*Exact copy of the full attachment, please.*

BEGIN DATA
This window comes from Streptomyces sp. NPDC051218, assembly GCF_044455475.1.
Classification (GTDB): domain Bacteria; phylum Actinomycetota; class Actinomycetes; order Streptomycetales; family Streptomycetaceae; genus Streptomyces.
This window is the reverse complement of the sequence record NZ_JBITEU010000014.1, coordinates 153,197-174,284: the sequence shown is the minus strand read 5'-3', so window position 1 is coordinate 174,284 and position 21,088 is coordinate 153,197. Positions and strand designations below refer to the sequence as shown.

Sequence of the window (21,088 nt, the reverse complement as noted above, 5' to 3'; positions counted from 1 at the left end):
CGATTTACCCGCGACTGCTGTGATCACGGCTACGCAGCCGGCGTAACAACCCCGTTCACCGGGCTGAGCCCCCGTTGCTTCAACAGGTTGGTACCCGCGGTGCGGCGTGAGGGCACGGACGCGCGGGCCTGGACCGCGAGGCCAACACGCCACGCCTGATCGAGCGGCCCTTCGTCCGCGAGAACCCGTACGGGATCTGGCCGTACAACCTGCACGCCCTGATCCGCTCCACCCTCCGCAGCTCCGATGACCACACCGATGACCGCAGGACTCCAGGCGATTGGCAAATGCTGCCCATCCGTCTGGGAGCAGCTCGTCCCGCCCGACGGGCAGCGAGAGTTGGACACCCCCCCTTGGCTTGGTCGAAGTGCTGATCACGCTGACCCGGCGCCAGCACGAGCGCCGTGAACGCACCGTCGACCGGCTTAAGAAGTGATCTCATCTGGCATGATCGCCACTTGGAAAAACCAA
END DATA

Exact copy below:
This window comes from Streptomyces sp. NPDC051218, assembly GCF_044455475.1.
Classification (GTDB): domain Bacteria; phylum Actinomycetota; class Actinomycetes; order Streptomycetales; family Streptomycetaceae; genus Streptomyces.
This window is the reverse complement of the sequence record NZ_JBITEU010000014.1, coordinates 153,197-174,284: the sequence shown is the minus strand read 5'-3', so window position 1 is coordinate 174,284 and position 21,088 is coordinate 153,197. Positions and strand designations below refer to the sequence as shown.

Sequence of the window (21,088 nt, the reverse complement as noted above, 5' to 3'; positions counted from 1 at the left end):
CGATTTACCCGCGACTGCTGTGATCACGGCTACGCAGCCGGCGTAACAACCCCGTTCACCGGGCTGAGCCCCCGTTGCTTCAACAGGTTGGTACCCGCGGTGCGGCGTGAGGGCACGGACGCGCGGGCCTGGACCGCGAGGCCAACACGCCACGCCTGATCGAGCGGCCCTTCGTCCGCGAGAACCCGTACGGGATCTGGCCGTACAACCTGCACGCCCTGATCCGCTCCACCCTCCGCAGCTCCGATGACCACACCGATGACCGCAGGACTCCAGGCGATTGGCAAATGCTGCCCATCCGTCTGGGAGCAGCTCGTCCCGCCCGACGGGCAGCGAGAGTTGGACACCCCCCCTTGGCTTGGTCGAAGTGCTGATCACGCTGACCCGGCGCCAGCACGAGCGCCGTGAACGCACCGTCGACCGGCTTAAGAAGTGATCTCATCTGGCATGATCGCCACTTGGAAAAACCAA